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Translated by Rev. Canon Roberts
Book VII Chapter 41: Mutiny of Troops in Campania. The End.[342 BC]
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There was a universal shout of approval, and Titus Quinctius advancing to the front asserted that his men would submit to the authority of the dictator. He implored Valerius to take up the cause of his unhappy fellow-citizens, and when he had taken it up to maintain it with the same integrity that he had always shown in his public administration. For himself he demanded no conditions, he would not place his hope in anything but his innocence, but for the soldiers there must be the same guarantee that was given in the days of their fathers to the plebs and afterwards to the legions, namely, that no man should be punished for having taken part in the secession. |
The dictator expressed his approval of what had been said, and after telling them all to hope for the best he galloped back to the City, and after obtaining the consent of the senate, brought a measure before the people who were assembled in the Petilian Grove granting immunity to all who had taken part in the secession. He then begged the Quirites to grant him one request, which was that no one should ever either in jest or earnest bring that matter up against any one. A military Lex Sacrata was also passed, enacting that no soldier's name should be struck off the muster-roll without his consent (1). An additional provision was subsequently embodied in it, forbidding any one who had once been military tribune from being made to serve afterwards as a centurion. This was in consequence of a demand made by the mutineers with respect to Publius Salonius, who had been every year either military tribune or centurion of the first class. They were incensed against him because he had always opposed their mutinous projects and had fled from Lautulae to avoid being mixed up with them. As this proposal was aimed solely at Salonius the senate refused to allow it. Then Salonius himself appealed to the senators not to consider his dignity of more importance than the harmony of the State, and at his request they ultimately passed it. Another demand just as impudent was that the pay of the cavalry should be reduced. At that time they were receiving three times the infantry pay -- because they had acted against the mutineers.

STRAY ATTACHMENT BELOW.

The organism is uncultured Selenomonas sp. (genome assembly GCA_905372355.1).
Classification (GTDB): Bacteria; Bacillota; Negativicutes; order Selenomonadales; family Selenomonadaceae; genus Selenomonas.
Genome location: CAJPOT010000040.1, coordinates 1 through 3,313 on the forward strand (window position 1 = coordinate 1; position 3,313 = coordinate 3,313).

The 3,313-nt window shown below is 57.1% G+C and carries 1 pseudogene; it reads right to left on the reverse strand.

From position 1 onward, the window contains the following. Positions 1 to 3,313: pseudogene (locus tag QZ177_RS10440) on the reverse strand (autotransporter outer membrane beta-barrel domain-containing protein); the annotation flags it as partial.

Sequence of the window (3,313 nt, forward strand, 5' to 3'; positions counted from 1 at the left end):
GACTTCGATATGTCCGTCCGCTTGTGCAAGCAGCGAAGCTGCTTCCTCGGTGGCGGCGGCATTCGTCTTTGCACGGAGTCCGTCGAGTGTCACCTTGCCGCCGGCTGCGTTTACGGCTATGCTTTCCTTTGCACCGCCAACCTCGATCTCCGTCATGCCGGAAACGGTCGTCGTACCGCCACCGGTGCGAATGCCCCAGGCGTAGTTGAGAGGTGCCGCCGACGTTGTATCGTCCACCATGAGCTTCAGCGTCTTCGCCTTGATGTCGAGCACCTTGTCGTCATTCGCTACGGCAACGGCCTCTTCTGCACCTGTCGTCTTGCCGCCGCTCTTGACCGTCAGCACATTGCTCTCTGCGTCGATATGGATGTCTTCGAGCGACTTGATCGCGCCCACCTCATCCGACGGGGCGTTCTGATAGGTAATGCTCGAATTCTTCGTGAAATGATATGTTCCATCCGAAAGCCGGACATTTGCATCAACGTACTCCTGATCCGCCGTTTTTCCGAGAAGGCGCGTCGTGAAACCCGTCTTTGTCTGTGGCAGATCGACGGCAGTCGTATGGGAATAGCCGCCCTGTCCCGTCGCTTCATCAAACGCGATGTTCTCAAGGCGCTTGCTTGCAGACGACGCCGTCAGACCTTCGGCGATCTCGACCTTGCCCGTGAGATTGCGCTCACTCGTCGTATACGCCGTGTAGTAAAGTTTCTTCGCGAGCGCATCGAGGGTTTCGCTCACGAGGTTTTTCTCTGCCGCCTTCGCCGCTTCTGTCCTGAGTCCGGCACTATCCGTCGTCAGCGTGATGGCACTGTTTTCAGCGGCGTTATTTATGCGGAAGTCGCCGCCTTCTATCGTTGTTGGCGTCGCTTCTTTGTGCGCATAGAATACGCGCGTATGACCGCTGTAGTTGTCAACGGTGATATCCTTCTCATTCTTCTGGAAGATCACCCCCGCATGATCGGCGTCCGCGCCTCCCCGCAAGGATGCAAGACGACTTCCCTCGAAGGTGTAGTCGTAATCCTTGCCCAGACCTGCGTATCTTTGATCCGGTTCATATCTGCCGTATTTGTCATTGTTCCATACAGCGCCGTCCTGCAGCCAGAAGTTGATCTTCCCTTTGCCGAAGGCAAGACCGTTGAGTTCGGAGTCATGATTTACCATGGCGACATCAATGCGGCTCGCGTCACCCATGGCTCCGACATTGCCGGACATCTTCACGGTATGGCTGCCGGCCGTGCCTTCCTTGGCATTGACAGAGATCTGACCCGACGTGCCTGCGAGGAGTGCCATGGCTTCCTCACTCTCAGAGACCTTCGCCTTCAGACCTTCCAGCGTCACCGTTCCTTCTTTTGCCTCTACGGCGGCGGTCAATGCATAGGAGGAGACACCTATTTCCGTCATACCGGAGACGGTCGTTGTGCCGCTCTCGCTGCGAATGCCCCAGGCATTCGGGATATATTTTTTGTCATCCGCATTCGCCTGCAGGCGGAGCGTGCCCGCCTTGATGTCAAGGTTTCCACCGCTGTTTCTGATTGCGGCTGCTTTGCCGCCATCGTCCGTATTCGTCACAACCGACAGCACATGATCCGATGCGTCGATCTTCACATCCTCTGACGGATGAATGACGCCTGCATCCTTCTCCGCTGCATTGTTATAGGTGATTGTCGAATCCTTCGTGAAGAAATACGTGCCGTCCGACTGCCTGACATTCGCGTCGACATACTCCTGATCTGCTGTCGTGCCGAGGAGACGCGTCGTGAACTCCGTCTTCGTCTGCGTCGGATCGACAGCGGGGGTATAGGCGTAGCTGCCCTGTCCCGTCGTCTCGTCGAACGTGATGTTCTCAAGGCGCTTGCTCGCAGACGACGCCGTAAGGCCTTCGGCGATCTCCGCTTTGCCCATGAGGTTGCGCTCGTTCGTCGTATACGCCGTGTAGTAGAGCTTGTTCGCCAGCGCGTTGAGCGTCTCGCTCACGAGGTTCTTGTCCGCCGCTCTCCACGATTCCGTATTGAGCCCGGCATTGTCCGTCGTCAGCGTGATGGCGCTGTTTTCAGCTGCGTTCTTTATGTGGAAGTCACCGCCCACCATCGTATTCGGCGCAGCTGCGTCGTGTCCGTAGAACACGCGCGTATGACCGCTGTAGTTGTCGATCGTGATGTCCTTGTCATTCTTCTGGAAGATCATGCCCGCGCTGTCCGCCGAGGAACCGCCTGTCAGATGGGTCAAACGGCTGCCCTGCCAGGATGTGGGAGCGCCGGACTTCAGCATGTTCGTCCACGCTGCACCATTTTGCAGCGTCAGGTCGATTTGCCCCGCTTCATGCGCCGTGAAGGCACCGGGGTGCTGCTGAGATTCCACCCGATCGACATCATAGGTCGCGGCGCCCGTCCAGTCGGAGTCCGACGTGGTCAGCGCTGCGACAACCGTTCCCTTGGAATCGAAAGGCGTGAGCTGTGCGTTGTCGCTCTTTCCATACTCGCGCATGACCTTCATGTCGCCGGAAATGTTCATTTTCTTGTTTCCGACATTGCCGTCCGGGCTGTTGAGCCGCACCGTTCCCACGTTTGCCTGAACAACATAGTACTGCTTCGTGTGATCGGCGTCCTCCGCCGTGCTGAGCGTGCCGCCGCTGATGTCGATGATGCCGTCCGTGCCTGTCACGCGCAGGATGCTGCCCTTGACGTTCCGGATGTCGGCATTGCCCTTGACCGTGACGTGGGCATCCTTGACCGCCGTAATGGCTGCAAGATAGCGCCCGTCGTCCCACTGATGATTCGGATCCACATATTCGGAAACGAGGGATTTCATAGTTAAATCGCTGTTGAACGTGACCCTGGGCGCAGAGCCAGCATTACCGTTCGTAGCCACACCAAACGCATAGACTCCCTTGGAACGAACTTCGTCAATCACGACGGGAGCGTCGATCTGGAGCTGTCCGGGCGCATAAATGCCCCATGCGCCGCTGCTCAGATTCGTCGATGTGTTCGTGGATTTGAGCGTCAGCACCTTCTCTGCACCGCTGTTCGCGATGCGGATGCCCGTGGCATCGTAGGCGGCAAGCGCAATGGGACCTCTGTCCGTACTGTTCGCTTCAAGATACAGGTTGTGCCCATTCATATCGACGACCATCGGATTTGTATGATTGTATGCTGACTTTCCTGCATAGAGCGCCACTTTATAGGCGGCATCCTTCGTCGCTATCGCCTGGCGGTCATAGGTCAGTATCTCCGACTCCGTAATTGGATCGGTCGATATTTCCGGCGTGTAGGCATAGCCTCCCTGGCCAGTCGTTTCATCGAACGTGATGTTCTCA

(1): "They deprecated the power of striking their names off the list of soldiers, partly because it degraded them to an inferior rank, that of the Capite Censi, who were considered unfit to bear arms and partly because whilst they were on military service they were protected from being personally attached for debts; and partly, also, because service in Campania bore an agreeable aspect and might furnish a poor man with the means of relieving himself from his embarrassments." -- Arnold, I. p. 123.
Event: Mutiny of Troops in Campania